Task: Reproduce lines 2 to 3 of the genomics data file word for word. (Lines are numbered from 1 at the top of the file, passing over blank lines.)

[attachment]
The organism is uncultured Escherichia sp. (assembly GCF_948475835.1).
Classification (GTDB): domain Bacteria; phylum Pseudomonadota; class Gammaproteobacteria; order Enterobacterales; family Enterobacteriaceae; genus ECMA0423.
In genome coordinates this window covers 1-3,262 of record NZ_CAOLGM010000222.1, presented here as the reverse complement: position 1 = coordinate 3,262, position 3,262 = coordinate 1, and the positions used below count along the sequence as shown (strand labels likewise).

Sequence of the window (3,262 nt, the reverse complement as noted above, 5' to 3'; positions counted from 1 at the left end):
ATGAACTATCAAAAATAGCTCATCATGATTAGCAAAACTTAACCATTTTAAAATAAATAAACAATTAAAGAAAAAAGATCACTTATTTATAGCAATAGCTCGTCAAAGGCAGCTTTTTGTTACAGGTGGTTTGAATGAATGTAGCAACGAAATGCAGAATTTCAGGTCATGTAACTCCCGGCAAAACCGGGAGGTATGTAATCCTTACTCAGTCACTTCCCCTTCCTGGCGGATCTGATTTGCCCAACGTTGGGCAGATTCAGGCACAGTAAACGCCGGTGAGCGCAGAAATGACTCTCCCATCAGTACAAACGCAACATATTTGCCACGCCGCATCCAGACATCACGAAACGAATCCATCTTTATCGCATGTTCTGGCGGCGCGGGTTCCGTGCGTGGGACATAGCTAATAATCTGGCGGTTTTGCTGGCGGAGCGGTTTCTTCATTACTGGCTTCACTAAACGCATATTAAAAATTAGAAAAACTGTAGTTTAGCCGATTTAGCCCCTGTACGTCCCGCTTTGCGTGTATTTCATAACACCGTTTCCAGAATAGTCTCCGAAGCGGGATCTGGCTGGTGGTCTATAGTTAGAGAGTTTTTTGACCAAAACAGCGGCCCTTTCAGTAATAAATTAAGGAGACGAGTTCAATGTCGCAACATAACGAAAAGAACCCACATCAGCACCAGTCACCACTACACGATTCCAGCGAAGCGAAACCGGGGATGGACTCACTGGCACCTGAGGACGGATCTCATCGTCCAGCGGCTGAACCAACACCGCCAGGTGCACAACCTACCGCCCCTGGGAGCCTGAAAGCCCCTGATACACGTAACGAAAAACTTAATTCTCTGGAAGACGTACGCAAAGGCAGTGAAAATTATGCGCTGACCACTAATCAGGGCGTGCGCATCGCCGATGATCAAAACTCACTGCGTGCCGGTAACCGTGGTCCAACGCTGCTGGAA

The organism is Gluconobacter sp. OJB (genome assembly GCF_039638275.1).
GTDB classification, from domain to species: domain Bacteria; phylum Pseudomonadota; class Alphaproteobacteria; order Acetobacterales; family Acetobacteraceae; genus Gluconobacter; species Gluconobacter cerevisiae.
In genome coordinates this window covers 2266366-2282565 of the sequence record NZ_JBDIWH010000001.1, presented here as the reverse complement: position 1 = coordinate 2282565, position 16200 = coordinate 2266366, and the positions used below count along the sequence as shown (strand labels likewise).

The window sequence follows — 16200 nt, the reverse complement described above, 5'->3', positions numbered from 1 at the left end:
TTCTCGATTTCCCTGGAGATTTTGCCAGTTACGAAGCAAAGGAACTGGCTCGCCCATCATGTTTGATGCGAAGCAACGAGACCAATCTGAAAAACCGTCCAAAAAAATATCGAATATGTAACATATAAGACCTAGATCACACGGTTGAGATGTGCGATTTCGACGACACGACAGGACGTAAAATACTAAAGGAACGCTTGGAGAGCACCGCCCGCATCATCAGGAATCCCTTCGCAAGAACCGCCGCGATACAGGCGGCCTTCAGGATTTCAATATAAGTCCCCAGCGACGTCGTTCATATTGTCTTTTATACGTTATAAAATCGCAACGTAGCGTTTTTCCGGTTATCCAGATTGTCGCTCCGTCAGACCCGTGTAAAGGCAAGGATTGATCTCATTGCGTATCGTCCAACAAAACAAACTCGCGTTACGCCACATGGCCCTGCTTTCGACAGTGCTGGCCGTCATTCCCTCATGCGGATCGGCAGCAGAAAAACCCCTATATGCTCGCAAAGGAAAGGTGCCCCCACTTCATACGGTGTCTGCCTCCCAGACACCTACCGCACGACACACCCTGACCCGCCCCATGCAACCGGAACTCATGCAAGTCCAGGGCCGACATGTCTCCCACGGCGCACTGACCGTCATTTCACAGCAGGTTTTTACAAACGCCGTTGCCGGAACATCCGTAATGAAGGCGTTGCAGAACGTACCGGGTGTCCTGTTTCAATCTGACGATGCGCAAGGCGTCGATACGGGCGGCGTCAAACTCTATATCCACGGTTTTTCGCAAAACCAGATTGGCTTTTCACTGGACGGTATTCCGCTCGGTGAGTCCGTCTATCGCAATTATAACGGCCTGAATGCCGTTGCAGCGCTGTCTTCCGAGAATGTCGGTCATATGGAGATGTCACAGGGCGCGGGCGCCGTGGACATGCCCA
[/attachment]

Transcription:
Classification (GTDB): domain Bacteria; phylum Pseudomonadota; class Gammaproteobacteria; order Enterobacterales; family Enterobacteriaceae; genus ECMA0423.
In genome coordinates this window covers 1-3,262 of record NZ_CAOLGM010000222.1, presented here as the reverse complement: position 1 = coordinate 3,262, position 3,262 = coordinate 1, and the positions used below count along the sequence as shown (strand labels likewise).